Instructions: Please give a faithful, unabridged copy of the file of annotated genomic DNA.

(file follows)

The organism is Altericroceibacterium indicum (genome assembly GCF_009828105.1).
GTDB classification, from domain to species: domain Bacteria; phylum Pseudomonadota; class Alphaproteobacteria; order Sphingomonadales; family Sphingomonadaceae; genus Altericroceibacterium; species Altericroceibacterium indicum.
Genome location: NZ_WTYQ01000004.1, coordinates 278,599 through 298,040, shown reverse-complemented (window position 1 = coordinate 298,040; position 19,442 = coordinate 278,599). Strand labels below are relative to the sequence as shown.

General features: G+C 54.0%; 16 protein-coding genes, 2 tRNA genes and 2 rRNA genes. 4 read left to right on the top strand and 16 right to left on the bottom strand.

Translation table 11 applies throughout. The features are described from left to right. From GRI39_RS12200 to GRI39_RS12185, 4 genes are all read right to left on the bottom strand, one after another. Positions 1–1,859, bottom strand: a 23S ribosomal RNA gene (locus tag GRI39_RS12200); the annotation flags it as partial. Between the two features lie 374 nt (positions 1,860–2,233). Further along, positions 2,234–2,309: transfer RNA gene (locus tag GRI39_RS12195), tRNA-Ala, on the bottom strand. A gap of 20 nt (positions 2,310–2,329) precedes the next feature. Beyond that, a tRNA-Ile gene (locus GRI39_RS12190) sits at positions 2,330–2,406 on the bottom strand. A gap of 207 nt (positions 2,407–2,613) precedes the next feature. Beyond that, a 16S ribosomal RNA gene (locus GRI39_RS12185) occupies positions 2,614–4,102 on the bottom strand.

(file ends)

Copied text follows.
The organism is Altericroceibacterium indicum (genome assembly GCF_009828105.1).
GTDB classification, from domain to species: domain Bacteria; phylum Pseudomonadota; class Alphaproteobacteria; order Sphingomonadales; family Sphingomonadaceae; genus Altericroceibacterium; species Altericroceibacterium indicum.
Genome location: NZ_WTYQ01000004.1, coordinates 278,599 through 298,040, shown reverse-complemented (window position 1 = coordinate 298,040; position 19,442 = coordinate 278,599). Strand labels below are relative to the sequence as shown.

General features: G+C 54.0%; 16 protein-coding genes, 2 tRNA genes and 2 rRNA genes. 4 read left to right on the top strand and 16 right to left on the bottom strand.

Translation table 11 applies throughout. The features are described from left to right. From GRI39_RS12200 to GRI39_RS12185, 4 genes are all read right to left on the bottom strand, one after another. Positions 1–1,859, bottom strand: a 23S ribosomal RNA gene (locus tag GRI39_RS12200); the annotation flags it as partial. Between the two features lie 374 nt (positions 1,860–2,233). Further along, positions 2,234–2,309: transfer RNA gene (locus tag GRI39_RS12195), tRNA-Ala, on the bottom strand. A gap of 20 nt (positions 2,310–2,329) precedes the next feature. Beyond that, a tRNA-Ile gene (locus GRI39_RS12190) sits at positions 2,330–2,406 on the bottom strand. A gap of 207 nt (positions 2,407–2,613) precedes the next feature. Beyond that, a 16S ribosomal RNA gene (locus GRI39_RS12185) occupies positions 2,614–4,102 on the bottom strand.